Angel sighed. Drusilla could sometimes be as tenacious as a pitbull; perhaps the only way to get rid of her was to kill her. Again.
“I had a nice snack on the way over,” she said and Angel heard the awkward thunk of a body hitting the floor. “Do you like Mediterranean? I saved you some.”
Drusilla walked into the room and squatted before Angel. Her lips were smeared with blood and she smelled of sex. Angel met her blank eyes with his.
“I need you to help me, my Angel,” she said.
“Dru,” Angel said, his voice cautious.
She brought a carefully French manicured nail to her mouth and traced her lips. Angel watched as her vampire features morphed back to her placid human visage and, for a moment, he was taken back to the first time he had ever seen her. 1860 or thereabouts, on a London street in winter. Darla had considerately pointed her out. She has the sight, she’d whispered, just as Drusilla had turned back and met his predatory gaze.
“What do you want?”
Drusilla smiled. “There’s a good Daddy.”
“What do you want?” Angel repeated.
“I want Spike back and he wants the Slayer.”
Angel snorted through his nose.
“I don’t think I can help you with this particular problem,” Angel said, standing up.
Drusilla stood in front of Angel and stuck out her lower lip in a little girl pout. She pulled at the scooped bodice of her dress, revealing the small, white crescents of flesh just above her nipples. “I’ll give you,” she paused to consider, “well, anything you want.”
Angel said nothing.
“You used to like my body. You used to do all manner of naughty things to it,” Drusilla whispered.
“I used to be soulless, Dru.”
“I think having a soul is overrated,” Drusilla said.
Angel laughed again, a short, mirthless bark. “So do I.”
“Well then,” she said.
“You don’t have anything I want.”
Drusilla took two steps back and then two more, until she was standing next to Connor’s ruined crib.
“Do you wonder where she is?”
“In hell, I suspect.”
“What about the boy?”
Angel crossed the distance between them in two long strides and grabbed Drusilla by her upper arms. One sharp shake rattled her teeth. “Don’t play with me, Dru,” he hissed.
“Games are such fun, though,” she said, her eyes sparkling with mischief. “I do enjoy them. And I haven’t got anything else to play.” She turned her pale face up to his and smiled a little girl smile.
Disgusted, he pushed her back. She stumbled and fell over a box of baby things Cordy had packed.
Angel headed for the door, pausing only to point at the dead taxi driver. “Get rid of this.”
Drusilla’s mind had been brittle and easy to break and Angelus had delighted in it. The courtship, the chase, the denouement had all given him a thrill that he had spent years trying to duplicate. Her wild-eyed look of horror as he’d defiled Darla in front of her, the floor smeared with the blood of dozens of nuns, had been the fuel which had kept him hard for hours. Then, he’d taken both Drusilla’s virginity and her life. And in return for those gifts he had made her a bride of darkness. This was, in his mind, the crowning glory of a whole list of evil deeds. And like any really good serial killer, Angelus had tried to duplicate that feeling with numerous victims afterwards, but there was only one Drusilla.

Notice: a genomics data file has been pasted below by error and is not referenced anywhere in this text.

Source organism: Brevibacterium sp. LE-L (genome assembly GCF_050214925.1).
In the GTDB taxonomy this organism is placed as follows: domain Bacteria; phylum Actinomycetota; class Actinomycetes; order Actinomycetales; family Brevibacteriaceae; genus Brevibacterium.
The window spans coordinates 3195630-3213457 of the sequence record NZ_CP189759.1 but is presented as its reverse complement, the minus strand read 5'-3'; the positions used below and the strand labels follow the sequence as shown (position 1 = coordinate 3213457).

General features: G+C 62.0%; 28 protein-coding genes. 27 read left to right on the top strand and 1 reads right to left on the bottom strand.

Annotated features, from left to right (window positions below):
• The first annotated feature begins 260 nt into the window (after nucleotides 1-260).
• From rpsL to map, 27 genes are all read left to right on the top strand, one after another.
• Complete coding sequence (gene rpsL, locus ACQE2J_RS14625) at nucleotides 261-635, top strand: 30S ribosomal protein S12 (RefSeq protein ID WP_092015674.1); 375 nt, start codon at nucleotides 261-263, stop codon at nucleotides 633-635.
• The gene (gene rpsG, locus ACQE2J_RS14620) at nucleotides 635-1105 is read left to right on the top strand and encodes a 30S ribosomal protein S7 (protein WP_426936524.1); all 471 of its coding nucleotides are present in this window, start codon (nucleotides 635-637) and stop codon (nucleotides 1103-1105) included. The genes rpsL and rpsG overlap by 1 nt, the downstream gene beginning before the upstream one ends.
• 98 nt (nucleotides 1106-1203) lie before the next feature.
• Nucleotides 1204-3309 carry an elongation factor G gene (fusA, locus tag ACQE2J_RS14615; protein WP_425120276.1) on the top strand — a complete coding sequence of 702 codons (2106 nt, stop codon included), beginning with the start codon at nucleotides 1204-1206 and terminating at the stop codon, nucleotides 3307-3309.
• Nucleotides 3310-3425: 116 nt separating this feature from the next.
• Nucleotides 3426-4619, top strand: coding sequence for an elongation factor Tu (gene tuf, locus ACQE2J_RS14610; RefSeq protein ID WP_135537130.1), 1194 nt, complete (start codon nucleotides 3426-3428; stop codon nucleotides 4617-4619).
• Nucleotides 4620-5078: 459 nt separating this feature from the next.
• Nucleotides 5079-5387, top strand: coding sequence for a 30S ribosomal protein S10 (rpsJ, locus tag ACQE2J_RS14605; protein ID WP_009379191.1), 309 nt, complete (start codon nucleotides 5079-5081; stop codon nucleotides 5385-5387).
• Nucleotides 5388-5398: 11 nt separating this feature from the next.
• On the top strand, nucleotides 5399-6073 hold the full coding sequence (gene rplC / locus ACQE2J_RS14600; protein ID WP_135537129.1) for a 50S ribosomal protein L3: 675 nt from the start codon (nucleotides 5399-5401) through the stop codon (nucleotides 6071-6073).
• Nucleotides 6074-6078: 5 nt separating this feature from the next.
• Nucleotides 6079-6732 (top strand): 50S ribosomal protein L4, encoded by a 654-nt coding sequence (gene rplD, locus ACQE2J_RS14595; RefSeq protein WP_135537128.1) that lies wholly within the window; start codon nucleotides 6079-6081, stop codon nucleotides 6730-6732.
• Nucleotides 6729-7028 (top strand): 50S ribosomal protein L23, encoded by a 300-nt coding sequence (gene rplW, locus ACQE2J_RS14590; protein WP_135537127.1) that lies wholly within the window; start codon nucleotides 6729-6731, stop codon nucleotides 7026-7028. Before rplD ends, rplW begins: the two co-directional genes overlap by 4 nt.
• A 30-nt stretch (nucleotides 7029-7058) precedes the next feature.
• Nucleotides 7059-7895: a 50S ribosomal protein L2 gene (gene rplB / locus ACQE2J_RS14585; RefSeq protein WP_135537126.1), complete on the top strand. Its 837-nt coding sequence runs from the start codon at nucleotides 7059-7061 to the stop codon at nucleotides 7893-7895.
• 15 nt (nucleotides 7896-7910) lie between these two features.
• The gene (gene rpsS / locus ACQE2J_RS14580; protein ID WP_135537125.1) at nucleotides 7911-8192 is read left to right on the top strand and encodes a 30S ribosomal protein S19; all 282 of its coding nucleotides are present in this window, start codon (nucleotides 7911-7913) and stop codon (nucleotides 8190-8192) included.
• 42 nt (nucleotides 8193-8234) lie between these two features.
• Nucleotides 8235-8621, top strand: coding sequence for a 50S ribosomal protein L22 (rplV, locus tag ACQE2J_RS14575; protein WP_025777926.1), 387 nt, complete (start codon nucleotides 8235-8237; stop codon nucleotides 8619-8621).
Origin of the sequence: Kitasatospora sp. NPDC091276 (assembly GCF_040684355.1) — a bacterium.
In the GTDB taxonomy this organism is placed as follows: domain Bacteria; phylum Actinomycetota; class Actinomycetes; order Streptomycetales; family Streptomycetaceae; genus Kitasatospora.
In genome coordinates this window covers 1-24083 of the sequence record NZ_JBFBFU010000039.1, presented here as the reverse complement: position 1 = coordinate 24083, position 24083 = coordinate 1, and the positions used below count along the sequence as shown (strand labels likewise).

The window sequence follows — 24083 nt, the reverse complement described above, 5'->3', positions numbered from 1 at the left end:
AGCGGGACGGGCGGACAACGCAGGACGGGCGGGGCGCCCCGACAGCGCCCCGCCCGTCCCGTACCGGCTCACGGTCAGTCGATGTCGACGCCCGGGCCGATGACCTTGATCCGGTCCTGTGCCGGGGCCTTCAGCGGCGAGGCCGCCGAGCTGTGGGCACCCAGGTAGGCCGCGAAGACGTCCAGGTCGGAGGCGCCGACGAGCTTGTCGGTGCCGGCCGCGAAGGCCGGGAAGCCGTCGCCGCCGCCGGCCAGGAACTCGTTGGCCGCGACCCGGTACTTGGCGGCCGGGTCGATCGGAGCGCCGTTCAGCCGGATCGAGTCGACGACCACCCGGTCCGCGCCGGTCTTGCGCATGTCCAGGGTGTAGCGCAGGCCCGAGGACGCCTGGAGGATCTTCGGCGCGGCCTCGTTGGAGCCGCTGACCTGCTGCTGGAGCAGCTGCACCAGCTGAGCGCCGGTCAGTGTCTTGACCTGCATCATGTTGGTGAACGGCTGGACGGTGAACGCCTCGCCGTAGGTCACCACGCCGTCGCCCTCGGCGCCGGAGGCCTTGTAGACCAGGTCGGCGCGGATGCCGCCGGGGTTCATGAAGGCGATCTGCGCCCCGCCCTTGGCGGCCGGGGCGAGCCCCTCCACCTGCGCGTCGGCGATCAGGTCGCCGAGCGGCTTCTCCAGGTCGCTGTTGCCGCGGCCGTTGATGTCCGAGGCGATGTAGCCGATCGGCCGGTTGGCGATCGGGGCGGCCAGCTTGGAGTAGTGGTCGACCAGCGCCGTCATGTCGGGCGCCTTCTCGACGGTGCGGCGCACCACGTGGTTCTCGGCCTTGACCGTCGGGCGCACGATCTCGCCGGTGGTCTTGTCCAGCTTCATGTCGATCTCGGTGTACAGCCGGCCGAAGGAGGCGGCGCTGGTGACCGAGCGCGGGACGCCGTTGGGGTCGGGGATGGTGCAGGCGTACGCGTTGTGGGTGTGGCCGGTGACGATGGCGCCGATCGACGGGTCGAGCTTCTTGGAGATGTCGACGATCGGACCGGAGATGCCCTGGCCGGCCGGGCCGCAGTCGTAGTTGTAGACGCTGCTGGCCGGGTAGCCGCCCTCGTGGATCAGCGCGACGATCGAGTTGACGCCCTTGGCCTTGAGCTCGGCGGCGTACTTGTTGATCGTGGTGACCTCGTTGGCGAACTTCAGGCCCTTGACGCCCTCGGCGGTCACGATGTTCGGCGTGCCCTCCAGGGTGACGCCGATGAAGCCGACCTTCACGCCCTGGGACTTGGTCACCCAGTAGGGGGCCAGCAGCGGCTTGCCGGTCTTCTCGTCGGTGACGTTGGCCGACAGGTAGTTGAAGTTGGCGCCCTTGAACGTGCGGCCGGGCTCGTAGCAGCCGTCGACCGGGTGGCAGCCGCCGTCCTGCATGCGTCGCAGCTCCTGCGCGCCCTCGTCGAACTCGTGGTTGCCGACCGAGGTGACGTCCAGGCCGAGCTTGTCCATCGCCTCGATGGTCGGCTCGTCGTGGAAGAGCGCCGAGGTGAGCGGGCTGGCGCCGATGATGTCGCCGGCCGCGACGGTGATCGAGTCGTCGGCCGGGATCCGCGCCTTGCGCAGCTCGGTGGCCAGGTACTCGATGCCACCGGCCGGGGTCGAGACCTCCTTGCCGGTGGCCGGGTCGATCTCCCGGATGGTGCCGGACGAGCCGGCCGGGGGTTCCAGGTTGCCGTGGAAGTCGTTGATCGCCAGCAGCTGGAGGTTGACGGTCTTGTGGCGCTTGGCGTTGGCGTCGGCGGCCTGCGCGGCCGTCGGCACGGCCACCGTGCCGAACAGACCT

His most exquisite victim was also the one person who’d plagued him all these years later. She made his skin crawl. His fingers itched to stake her every single time he saw her, which thankfully hadn’t been that often since he’d left Sunnydale. Strangely, the guilt he felt also made him soft when it came to her; he felt as though he owed her, should help her.
His vampire family had unraveled and he supposed he should be more upset than he was. Truth of the matter was that he didn’t give a rat’s ass for any of them anymore. Darla was dead. Spike was obviously preoccupied. (The thought of Spike chasing after Buffy gave Angel a certain degree of discomfort. The idea of Buffy reciprocating Spike’s feelings was utterly ludicrous. That Spike would pursue her anyway was typical Spike.) Dru was crazy, still.
He hadn’t done much better with his human family. Wesley had betrayed him. Connor was lost. Wesley had betrayed him. His mind refused to budge beyond that.
Perhaps it would be better to give Drusilla what she wanted and send her on her way. He just wanted to be left alone in the dark. It was somehow ironic that he should be alone in the dark with her.
Drusilla floated through the empty corridors of the Hyperion, peering into doors and scraping her nails along the torn wallpaper. Sometimes she’d stop and listen; the walls had many stories to tell, but the voices were tangled up and Dru couldn’t make them out.
Down in the lobby, Drusilla paused. There was a frightening amount of energy here. Drusilla lifted her hand and pushed at the air in front of her. She could feel the wail stuck in her throat and she did her best to keep it there.
There was so much anger in this place and though he did his best to contain it, Drusilla could feel the tear in Angel’s soul. A wide-open rip that spilled his humanity onto the floor like blood seeping through a wound. She wanted to lick it up. She wanted to remember what it felt like to have him deep inside her, his hand clasped tight over her mouth so she couldn’t scream.
“Ahhhh,” she screamed, dropping to her knees. “They’ve tied him to a tree and the monsters will eat him all up for dinner.” She pushed her hands along the gleaming floor in front of her, sliding them left and then right. “He’s a resourceful man-boy and he’s cunning, too.” She slid out so she lay flat against the floor, her black hair shielding her face. “Do you wonder if he lives? Do you wonder what he’ll say to you when he comes back to you?” she whispered.
Drusilla rolled over onto her back and stretched her arms high over her head, spread her legs wide. “Come on, then, Daddy. Give me a baby.” She giggled. “I want a baby, too.”
From the balcony Angel watched his greatest creation, his most beautiful monster and he whispered: “Nothing grows in the winter, Dru.”